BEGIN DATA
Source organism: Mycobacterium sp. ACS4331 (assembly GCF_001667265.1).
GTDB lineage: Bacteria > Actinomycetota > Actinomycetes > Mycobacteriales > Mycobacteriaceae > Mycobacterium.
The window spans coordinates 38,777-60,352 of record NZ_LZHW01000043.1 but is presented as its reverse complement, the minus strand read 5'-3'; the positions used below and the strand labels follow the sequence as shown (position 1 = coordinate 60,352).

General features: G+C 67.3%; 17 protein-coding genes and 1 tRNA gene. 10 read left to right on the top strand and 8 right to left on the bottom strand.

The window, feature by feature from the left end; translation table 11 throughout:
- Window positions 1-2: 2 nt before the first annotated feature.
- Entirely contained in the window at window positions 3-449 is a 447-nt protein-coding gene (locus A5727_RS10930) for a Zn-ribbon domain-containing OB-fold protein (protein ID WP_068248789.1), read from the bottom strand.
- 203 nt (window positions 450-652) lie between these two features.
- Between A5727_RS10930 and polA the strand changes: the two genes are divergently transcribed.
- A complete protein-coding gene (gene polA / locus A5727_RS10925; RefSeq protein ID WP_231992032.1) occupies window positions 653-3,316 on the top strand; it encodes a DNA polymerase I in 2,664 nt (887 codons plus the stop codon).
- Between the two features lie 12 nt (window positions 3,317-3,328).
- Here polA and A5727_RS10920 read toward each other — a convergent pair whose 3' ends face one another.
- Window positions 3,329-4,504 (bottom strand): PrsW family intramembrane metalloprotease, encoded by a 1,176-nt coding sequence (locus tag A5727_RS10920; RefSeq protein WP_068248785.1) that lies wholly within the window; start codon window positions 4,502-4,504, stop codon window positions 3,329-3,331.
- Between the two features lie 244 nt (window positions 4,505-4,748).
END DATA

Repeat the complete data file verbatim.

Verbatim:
Source organism: Mycobacterium sp. ACS4331 (assembly GCF_001667265.1).
GTDB lineage: Bacteria > Actinomycetota > Actinomycetes > Mycobacteriales > Mycobacteriaceae > Mycobacterium.
The window spans coordinates 38,777-60,352 of record NZ_LZHW01000043.1 but is presented as its reverse complement, the minus strand read 5'-3'; the positions used below and the strand labels follow the sequence as shown (position 1 = coordinate 60,352).

General features: G+C 67.3%; 17 protein-coding genes and 1 tRNA gene. 10 read left to right on the top strand and 8 right to left on the bottom strand.

The window, feature by feature from the left end; translation table 11 throughout:
- Window positions 1-2: 2 nt before the first annotated feature.
- Entirely contained in the window at window positions 3-449 is a 447-nt protein-coding gene (locus A5727_RS10930) for a Zn-ribbon domain-containing OB-fold protein (protein ID WP_068248789.1), read from the bottom strand.
- 203 nt (window positions 450-652) lie between these two features.
- Between A5727_RS10930 and polA the strand changes: the two genes are divergently transcribed.
- A complete protein-coding gene (gene polA / locus A5727_RS10925; RefSeq protein ID WP_231992032.1) occupies window positions 653-3,316 on the top strand; it encodes a DNA polymerase I in 2,664 nt (887 codons plus the stop codon).
- Between the two features lie 12 nt (window positions 3,317-3,328).
- Here polA and A5727_RS10920 read toward each other — a convergent pair whose 3' ends face one another.
- Window positions 3,329-4,504 (bottom strand): PrsW family intramembrane metalloprotease, encoded by a 1,176-nt coding sequence (locus tag A5727_RS10920; RefSeq protein WP_068248785.1) that lies wholly within the window; start codon window positions 4,502-4,504, stop codon window positions 3,329-3,331.
- Between the two features lie 244 nt (window positions 4,505-4,748).